On November 22, 2016, Judge Mazzant from the Eastern District of Texas, issued a preliminary injunction, stopping the December 1 application of a huge increase in the salary test for FLSA exemptions for executive, administrative, and professional employees. Here is the rest of the story.
Background. Both business interests (through Plano Chamber of Commerce and others) as well as a number of state AGs (including Texas) sued the Department of Labor (DOL) to enjoin the revised rules relating to executive, administrative, and professional (EAP) exemptions in the Fair Labor Standards Act (FLSA). The cases were combined by Judge Mazzant, who has issued a preliminary nationwide injunction, stopping the December 1 implementation of the significantly increased salary test. The next step will be a determination as to whether or not the FLSA supports the use of a salary test at all. A change in leadership at the DOL and US Attorney General could result in a decision to not defend the regulation.
The Memorandum Opinion and Order by Mazzant notes that the FLSA delegates to DOL the authority to define the terms “bona fide executive, administrative, or professional capacity.” However, he has concluded that this exemption can and should be defined by referencing duties without also imposing a minimum salary level. The ultimate result may be that the rule will be amended as a result of the judicial determination that only a duties test is authorized under FLSA with no minimum salary requirement to be imposed.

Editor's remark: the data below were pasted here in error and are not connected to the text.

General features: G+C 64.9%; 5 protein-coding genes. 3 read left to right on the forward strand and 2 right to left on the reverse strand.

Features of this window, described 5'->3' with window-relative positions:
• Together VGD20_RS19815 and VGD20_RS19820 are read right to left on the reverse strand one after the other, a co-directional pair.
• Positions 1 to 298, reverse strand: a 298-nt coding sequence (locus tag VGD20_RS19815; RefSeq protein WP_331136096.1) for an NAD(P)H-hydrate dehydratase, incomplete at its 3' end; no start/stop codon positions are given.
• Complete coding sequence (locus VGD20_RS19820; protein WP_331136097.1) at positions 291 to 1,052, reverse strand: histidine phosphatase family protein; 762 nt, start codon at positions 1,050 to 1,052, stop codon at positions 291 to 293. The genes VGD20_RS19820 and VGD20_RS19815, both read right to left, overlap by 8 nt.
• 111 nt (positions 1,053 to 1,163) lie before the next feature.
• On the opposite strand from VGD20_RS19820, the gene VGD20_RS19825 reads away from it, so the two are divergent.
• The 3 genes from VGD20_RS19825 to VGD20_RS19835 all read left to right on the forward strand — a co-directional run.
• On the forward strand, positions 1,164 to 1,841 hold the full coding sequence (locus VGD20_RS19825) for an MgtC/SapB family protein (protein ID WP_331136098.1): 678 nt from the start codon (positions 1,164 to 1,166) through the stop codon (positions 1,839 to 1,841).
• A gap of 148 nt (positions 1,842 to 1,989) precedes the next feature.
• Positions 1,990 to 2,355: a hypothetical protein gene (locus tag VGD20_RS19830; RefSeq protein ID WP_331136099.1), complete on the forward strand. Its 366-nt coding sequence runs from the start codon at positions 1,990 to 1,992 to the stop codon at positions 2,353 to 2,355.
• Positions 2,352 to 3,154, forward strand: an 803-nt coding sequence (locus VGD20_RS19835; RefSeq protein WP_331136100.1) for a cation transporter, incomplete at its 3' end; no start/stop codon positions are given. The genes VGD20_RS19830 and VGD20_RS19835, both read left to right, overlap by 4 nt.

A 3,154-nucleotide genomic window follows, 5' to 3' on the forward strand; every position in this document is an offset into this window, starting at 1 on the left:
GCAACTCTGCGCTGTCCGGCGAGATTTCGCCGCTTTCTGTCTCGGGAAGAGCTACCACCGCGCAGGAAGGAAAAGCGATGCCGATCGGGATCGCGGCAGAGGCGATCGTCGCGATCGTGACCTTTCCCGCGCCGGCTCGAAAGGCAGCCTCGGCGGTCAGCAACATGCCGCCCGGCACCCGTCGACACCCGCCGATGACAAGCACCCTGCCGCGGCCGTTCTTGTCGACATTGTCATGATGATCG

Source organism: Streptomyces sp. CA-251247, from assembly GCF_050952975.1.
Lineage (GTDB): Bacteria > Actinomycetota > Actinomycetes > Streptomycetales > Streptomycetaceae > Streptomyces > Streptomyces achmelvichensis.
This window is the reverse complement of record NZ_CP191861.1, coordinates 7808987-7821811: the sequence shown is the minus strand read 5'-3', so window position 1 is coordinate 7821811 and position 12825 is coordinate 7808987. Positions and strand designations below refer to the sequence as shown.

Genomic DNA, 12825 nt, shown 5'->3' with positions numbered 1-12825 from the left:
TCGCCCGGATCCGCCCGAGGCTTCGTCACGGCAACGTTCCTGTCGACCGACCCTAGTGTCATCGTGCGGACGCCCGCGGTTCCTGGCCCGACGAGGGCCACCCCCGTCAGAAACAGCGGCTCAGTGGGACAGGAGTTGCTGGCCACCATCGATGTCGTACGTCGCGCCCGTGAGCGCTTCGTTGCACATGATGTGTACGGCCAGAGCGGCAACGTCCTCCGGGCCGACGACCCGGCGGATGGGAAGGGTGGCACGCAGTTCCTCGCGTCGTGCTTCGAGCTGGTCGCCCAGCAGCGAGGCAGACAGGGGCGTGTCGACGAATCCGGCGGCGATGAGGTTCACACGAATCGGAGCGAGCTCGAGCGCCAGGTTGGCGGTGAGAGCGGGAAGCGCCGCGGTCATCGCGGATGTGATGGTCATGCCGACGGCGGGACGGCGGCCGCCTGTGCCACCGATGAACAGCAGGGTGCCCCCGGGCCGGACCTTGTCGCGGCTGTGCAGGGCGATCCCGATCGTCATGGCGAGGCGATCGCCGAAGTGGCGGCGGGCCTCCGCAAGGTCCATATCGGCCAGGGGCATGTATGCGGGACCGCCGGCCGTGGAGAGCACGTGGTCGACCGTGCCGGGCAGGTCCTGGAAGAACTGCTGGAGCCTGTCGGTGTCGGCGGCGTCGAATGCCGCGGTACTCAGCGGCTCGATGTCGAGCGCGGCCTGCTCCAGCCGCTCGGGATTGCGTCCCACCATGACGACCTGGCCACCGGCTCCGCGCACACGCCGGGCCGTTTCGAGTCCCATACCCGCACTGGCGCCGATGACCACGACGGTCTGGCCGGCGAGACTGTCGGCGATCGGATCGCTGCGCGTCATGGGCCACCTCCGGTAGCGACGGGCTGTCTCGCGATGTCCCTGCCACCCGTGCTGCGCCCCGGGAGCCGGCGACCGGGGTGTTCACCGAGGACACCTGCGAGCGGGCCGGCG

By the way, a minimum salary test has been in the rules since 1949! By bumping up the minimum salary so significantly (almost doubling) without a phase-in, DOL virtually guaranteed push back.
So, this still leaves you with the question of what do in response to this order. My hunch is that in January with a new administration, the salary test issue could be resolved with a decision to NOT DEFEND the rule. But that is only a hunch. Here is a possible response:
Restore prior treatment of EAP. For many employers, the major issue is keeping these individuals on a salary basis rather than hourly. Also, the record keeping rules do not apply to exempt employees. Many previously exempt employees are unhappy with this perceived “demotion” as well as the need to punch a clock (figuratively) and keep time records. Employers may wish to indefinitely defer changes with the understanding that these may need to be made in the future. However, if you have already increased salaries, you may not be able to put that genii back in the bottle.
No change to MLOs. But please note that this case is about the salary part of the EAP rule. That would not affect the prior rules relating to the duties test for mortgage loan officers (MLOs). According to DOL, MLOs don’t meet either the administrative or the outside sales exemptions in the FLSA based on an analysis of their duties.